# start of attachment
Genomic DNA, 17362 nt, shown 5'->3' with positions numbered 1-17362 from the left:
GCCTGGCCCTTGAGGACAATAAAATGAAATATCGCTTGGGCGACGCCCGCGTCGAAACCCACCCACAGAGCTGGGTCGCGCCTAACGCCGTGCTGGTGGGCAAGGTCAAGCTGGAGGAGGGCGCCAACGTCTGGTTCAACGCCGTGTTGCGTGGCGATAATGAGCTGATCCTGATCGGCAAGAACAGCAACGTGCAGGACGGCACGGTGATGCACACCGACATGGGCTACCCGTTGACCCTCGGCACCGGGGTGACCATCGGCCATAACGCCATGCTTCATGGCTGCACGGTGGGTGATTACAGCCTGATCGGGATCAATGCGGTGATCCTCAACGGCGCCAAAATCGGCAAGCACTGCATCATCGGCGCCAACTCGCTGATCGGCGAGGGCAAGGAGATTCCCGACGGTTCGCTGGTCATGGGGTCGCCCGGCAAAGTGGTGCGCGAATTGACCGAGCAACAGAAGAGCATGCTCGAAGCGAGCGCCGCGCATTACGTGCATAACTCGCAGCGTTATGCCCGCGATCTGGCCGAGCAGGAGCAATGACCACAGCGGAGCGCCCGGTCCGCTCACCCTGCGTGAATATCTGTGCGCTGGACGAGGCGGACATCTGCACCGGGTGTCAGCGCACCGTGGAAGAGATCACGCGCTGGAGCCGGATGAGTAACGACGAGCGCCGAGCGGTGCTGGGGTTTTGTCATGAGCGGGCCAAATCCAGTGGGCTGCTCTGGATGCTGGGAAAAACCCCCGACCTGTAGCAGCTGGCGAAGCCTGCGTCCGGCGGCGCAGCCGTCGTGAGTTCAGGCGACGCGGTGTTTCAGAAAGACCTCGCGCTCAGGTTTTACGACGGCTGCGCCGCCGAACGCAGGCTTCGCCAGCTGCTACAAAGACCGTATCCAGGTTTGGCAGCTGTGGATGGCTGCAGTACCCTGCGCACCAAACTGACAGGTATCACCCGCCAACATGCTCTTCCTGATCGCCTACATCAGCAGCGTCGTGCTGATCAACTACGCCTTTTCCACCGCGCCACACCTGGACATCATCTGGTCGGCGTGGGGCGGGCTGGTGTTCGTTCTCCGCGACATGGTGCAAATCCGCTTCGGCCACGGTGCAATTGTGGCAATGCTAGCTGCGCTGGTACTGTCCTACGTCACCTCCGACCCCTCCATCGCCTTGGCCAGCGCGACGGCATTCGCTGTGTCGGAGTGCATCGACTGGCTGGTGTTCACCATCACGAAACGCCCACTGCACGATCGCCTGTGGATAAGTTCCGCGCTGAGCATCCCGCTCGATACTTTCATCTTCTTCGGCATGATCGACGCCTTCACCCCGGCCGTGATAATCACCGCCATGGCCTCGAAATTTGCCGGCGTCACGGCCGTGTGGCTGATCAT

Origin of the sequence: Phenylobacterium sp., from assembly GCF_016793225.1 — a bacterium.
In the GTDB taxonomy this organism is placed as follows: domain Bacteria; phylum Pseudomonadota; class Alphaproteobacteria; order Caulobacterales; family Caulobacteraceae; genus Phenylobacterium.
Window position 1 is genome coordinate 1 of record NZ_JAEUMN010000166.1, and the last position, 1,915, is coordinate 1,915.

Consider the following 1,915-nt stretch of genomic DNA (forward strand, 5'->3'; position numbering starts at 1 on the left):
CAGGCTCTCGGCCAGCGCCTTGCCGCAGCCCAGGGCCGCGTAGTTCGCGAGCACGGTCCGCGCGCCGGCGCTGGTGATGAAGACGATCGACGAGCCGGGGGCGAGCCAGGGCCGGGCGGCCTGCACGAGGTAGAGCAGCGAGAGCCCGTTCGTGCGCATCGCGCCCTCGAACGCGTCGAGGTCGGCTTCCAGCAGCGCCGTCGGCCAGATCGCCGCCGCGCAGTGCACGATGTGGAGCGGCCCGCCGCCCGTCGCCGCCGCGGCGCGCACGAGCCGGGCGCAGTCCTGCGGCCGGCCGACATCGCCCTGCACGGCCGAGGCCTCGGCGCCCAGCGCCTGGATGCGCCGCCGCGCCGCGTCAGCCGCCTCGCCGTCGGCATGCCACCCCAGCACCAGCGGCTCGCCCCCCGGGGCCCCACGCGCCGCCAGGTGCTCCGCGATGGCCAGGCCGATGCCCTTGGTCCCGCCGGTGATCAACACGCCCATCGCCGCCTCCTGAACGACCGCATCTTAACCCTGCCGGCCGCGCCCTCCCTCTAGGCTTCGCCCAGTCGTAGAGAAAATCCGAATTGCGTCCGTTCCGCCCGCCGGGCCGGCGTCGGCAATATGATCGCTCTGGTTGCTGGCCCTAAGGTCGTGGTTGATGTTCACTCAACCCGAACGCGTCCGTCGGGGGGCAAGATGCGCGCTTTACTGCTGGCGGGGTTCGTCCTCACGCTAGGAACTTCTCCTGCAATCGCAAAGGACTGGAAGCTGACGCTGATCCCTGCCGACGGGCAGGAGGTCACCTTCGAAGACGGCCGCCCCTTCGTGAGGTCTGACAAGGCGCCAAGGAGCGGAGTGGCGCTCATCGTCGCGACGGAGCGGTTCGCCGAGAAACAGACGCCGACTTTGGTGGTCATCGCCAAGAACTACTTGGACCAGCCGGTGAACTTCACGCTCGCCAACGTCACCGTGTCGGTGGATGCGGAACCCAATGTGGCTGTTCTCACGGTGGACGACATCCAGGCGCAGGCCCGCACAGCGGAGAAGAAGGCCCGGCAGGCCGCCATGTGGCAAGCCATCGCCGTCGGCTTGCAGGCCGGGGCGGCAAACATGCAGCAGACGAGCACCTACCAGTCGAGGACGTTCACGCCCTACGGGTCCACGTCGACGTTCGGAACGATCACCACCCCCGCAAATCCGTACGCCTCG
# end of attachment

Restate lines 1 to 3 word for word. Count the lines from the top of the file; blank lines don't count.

Genomic DNA, 17362 nt, shown 5'->3' with positions numbered 1-17362 from the left:
GCCTGGCCCTTGAGGACAATAAAATGAAATATCGCTTGGGCGACGCCCGCGTCGAAACCCACCCACAGAGCTGGGTCGCGCCTAACGCCGTGCTGGTGGGCAAGGTCAAGCTGGAGGAGGGCGCCAACGTCTGGTTCAACGCCGTGTTGCGTGGCGATAATGAGCTGATCCTGATCGGCAAGAACAGCAACGTGCAGGACGGCACGGTGATGCACACCGACATGGGCTACCCGTTGACCCTCGGCACCGGGGTGACCATCGGCCATAACGCCATGCTTCATGGCTGCACGGTGGGTGATTACAGCCTGATCGGGATCAATGCGGTGATCCTCAACGGCGCCAAAATCGGCAAGCACTGCATCATCGGCGCCAACTCGCTGATCGGCGAGGGCAAGGAGATTCCCGACGGTTCGCTGGTCATGGGGTCGCCCGGCAAAGTGGTGCGCGAATTGACCGAGCAACAGAAGAGCATGCTCGAAGCGAGCGCCGCGCATTACGTGCATAACTCGCAGCGTTATGCCCGCGATCTGGCCGAGCAGGAGCAATGACCACAGCGGAGCGCCCGGTCCGCTCACCCTGCGTGAATATCTGTGCGCTGGACGAGGCGGACATCTGCACCGGGTGTCAGCGCACCGTGGAAGAGATCACGCGCTGGAGCCGGATGAGTAACGACGAGCGCCGAGCGGTGCTGGGGTTTTGTCATGAGCGGGCCAAATCCAGTGGGCTGCTCTGGATGCTGGGAAAAACCCCCGACCTGTAGCAGCTGGCGAAGCCTGCGTCCGGCGGCGCAGCCGTCGTGAGTTCAGGCGACGCGGTGTTTCAGAAAGACCTCGCGCTCAGGTTTTACGACGGCTGCGCCGCCGAACGCAGGCTTCGCCAGCTGCTACAAAGACCGTATCCAGGTTTGGCAGCTGTGGATGGCTGCAGTACCCTGCGCACCAAACTGACAGGTATCACCCGCCAACATGCTCTTCCTGATCGCCTACATCAGCAGCGTCGTGCTGATCAACTACGCCTTTTCCACCGCGCCACACCTGGACATCATCTGGTCGGCGTGGGGCGGGCTGGTGTTCGTTCTCCGCGACATGGTGCAAATCCGCTTCGGCCACGGTGCAATTGTGGCAATGCTAGCTGCGCTGGTACTGTCCTACGTCACCTCCGACCCCTCCATCGCCTTGGCCAGCGCGACGGCATTCGCTGTGTCGGAGTGCATCGACTGGCTGGTGTTCACCATCACGAAACGCCCACTGCACGATCGCCTGTGGATAAGTTCCGCGCTGAGCATCCCGCTCGATACTTTCATCTTCTTCGGCATGATCGACGCCTTCACCCCGGCCGTGATAATCACCGCCATGGCCTCGAAATTTGCCGGCGTCACGGCCGTGTGGCTGATCAT

Origin of the sequence: Phenylobacterium sp., from assembly GCF_016793225.1 — a bacterium.